Archived Content

Information identified as archived is provided for reference, research or recordkeeping purposes. It is not subject to the Government of Canada Web Standards and has not been altered or updated since it was archived. Please contact us to request a format other than those available.



Report Cards Presentation
ATIP Community Meeting
Josée Villeneuve, Director of Strategic Planning, Parliamentary Relations and Communications
Ottawa, Ontario
February 19, 2008


  • The Office of the Information Commissioner proactively reviews and grades the performance of government institutions in complying with the Access to Information Act. These assessments are called “report cards”.
  • Before engaging in this year’s report cards process, we assessed whether improvements could be made to the process.
  • Report Cards have had many benefits:
    • Initial dramatic reduction in the number of delay complaints.
    • Many access offices received additional funds, allowing them to be better resourced and staffed to deal with access requests within the statutory time-limits.
    • Report Cards also got the attention of the Standing Committee on Access to Information, Privacy and Ethics. This had the effect of getting senior-level commitment to monitor and improve performance.
  • The benefits initially derived from the introduction of the Report Cards are less marked as the percentage of delay complaints is on the rise again.
  • One reason may be that by focussing on deemed refusals, the previous report cards did not look at the reasons surrounding the performance. Also, the efforts put by institutions to improve their performance on a number of other elements of their access to information program were not acknowledged or disseminated.
  • This is a message we have heard many times from federal institutions, along with suggestions to expand the measures of performance to provide a more contextual analysis.
  • Our intention with this new process is to address issues that permeate the whole ATI regime and to disseminate recommendations and best practices in a way that can be implemented by a majority if not all federal institutions;
  • Is it also important for the results of the review to provide sufficient information about the challenges, weaknesses, strengths of the federal institutions under inquiry, and assess what progress has been achieved - in other words, by offering “contextual” information that will help in understanding the underlying reasons for the level of performance, good or bad.
  • We have identified five areas of improvement for the next cycle pf reviews.
    • Review period
      • The Report Cards will be based on information collected on a fiscal year basis and will be linked to the government planning cycle. This will allow those institutions subject to the performance management framework, which institutes a formal process for holding heads of institutions accountable for how they manage their institution, to be assessed within that framework.
    • Selection of institutions
      • At the present time, the choice of candidates is not based on an articulated list of criteria. The candidates have in the past been institutions with a track record of underperforming with regard to delays.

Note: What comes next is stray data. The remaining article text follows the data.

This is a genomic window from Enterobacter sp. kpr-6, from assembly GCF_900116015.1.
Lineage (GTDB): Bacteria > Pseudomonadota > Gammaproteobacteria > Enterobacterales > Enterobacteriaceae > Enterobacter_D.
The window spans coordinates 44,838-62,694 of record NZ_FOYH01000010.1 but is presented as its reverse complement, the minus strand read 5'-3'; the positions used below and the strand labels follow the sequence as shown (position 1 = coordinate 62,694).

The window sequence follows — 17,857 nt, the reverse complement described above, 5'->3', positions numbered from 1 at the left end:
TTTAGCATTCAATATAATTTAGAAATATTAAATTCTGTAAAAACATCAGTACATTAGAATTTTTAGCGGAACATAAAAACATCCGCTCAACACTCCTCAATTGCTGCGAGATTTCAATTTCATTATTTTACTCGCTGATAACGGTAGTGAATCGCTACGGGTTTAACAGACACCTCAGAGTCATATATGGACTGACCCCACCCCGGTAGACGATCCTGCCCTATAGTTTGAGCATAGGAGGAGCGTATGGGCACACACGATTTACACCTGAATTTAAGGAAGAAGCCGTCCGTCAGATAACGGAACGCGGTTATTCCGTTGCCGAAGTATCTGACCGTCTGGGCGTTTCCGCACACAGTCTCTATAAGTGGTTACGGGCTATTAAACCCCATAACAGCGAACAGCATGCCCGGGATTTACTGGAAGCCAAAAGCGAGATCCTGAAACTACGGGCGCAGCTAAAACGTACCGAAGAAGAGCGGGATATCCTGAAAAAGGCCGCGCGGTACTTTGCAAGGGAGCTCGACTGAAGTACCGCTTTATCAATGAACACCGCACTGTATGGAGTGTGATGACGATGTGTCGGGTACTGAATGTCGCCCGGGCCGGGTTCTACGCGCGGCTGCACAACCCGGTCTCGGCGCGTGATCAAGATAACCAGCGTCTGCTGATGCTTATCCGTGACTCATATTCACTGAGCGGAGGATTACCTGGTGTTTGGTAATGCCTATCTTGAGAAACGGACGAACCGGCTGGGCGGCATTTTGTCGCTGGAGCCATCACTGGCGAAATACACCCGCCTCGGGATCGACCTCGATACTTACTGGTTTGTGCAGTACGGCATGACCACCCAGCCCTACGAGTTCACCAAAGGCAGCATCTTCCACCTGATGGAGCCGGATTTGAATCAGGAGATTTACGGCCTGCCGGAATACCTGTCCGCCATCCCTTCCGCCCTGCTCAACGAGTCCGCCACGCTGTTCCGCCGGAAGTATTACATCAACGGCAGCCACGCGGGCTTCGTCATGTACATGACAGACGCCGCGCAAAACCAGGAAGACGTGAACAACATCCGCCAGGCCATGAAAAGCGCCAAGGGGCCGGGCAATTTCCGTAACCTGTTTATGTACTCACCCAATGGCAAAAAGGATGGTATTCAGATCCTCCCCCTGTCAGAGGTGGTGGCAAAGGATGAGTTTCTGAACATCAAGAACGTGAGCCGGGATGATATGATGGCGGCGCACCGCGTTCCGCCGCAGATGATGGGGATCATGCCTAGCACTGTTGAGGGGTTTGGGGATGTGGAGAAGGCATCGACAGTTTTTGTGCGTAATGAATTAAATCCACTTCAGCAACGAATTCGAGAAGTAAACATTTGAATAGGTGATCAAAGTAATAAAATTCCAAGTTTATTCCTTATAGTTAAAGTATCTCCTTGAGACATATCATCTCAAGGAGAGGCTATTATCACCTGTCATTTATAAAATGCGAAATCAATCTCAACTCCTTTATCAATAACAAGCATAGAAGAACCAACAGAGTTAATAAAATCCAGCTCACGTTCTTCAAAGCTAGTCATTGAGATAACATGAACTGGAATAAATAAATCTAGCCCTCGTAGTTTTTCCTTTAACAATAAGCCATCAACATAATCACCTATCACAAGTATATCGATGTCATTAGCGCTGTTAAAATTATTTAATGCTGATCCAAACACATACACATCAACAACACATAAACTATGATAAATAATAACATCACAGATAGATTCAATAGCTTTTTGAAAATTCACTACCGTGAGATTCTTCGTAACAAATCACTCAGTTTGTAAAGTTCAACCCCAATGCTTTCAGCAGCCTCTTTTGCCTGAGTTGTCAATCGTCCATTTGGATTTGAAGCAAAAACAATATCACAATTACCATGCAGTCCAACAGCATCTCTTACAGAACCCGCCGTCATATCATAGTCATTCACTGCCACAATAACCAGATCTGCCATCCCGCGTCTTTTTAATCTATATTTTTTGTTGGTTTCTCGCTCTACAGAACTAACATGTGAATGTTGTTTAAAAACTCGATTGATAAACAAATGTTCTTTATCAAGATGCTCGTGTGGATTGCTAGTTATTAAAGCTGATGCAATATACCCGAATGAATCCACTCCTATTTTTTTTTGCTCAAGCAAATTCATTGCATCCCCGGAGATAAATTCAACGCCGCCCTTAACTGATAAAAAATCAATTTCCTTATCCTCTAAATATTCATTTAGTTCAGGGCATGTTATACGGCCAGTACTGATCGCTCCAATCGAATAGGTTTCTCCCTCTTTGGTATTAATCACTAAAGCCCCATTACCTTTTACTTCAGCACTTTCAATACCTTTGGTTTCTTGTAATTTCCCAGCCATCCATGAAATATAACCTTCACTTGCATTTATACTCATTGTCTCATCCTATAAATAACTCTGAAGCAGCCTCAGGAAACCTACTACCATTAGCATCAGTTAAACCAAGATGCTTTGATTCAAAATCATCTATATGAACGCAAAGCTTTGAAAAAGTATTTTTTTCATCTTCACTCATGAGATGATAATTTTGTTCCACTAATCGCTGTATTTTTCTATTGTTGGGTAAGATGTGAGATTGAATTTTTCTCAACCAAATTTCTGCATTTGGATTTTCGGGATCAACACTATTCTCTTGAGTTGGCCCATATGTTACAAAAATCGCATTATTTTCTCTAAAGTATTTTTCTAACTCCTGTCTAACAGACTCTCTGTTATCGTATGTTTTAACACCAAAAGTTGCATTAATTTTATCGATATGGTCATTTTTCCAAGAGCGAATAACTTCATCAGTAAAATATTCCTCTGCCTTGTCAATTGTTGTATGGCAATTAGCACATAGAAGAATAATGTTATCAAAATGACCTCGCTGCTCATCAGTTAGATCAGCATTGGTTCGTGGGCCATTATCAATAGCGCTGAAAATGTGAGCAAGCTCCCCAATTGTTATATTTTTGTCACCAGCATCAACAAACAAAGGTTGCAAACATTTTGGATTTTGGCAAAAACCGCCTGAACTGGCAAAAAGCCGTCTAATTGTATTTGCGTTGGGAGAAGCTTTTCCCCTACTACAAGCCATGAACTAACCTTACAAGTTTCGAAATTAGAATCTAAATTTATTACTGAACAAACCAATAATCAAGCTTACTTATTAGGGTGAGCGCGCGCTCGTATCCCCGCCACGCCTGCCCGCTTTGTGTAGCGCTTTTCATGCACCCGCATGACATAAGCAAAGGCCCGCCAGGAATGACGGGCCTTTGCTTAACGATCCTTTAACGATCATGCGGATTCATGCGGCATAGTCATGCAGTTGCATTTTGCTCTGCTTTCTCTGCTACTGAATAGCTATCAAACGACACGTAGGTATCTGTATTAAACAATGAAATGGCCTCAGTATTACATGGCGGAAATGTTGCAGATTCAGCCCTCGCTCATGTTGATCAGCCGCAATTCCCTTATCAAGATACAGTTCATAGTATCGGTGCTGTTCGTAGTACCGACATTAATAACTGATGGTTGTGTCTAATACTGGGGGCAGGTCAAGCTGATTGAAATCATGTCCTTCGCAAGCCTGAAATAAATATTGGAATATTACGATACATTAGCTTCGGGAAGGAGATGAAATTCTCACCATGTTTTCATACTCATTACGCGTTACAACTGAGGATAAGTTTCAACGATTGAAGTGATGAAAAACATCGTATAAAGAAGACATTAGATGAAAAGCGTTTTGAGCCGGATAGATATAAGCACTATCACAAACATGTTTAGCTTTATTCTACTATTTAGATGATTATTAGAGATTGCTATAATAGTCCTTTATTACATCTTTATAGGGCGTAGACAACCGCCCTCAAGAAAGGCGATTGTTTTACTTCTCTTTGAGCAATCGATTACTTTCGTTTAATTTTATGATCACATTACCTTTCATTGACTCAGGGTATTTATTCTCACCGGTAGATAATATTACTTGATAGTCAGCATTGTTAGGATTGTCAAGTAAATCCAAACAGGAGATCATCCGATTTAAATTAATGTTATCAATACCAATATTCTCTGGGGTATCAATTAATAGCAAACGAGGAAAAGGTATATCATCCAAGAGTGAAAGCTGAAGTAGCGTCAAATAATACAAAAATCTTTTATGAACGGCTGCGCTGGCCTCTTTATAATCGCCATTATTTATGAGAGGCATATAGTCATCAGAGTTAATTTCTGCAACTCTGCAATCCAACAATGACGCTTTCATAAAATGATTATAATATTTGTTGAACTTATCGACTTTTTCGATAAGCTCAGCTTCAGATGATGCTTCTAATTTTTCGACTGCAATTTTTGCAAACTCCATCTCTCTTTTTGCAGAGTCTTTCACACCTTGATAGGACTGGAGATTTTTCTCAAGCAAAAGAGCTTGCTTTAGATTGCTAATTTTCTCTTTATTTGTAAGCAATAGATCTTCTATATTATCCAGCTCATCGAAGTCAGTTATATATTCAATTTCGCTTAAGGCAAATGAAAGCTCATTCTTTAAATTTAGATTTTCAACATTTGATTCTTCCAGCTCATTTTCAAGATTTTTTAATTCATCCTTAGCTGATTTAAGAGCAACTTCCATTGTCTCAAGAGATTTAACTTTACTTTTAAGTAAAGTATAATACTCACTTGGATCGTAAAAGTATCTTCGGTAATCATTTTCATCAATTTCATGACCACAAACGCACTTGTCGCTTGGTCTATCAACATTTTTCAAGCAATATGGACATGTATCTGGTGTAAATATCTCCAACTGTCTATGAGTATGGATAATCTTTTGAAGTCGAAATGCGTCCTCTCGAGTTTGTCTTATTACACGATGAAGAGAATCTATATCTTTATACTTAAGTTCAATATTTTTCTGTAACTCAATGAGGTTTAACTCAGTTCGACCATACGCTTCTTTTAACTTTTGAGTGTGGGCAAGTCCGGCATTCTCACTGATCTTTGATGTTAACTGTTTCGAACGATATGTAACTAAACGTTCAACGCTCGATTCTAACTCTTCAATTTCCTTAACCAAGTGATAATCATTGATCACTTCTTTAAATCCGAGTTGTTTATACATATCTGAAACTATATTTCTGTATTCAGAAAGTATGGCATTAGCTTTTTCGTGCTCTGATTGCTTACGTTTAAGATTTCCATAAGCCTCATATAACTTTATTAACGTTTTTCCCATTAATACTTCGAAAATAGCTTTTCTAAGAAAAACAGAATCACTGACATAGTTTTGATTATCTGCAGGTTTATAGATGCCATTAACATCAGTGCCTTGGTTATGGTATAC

• Since we are in a transition year, in choosing which institutions will be reviewed, we will be looking at
        • Results from last year;
        • Trends uncovered by our complaints;
        • Other issues of interest to the OIC.
      • We will also choose at least one institution with a good track record to identify good practices.
      • We will be doing 10 Report Cards this year.
    • The assessment
      • At present, Report Card grades depend on the percentage of access requests that are not answered on time. We will be looking at a wider set of benchmarks.
      • In order to close the loop with last year’s process, we will continue to measure performance against deemed refusals. However, we will also go beyond that benchmark by looking at delays caused by other issues that are more systemic in nature such as
        • The rising number of consultations with other institutions;
        • The inclusion of additional layers of approvals and their impact on delays;
      • We will also look at other areas of interest such as proactive, voluntary or informal disclosure of information.
    • Reporting
      • In following the proposed cycle, and our consultative approach, the Commissioner will not include the results of report cards in our annual report. We will table a special report as per s. 39 of the ATIA containing the Report Card analysis and recommendations.
    • Process
      • Selected institutions will be informed in March that they have been chosen for an assessment.
      • We will meet with the institutions to discuss what criteria that will be used to assess and what information will be required to conduct the review.
      • From April to May, we will be gathering information from the selected institutions. The information will cover fiscal year 07-08.
      • Over the summer months, a preliminary analysis will be provided to the institutions for discussion. This step allows for a discussion of our finding, provides an opportunity to clarify points that require clarification and to adjust the assessment as necessary.
      • There will also be time for every institution under review to prepare a response to the assessment.
      • A final Report will be tabled to Parliament at the end of October.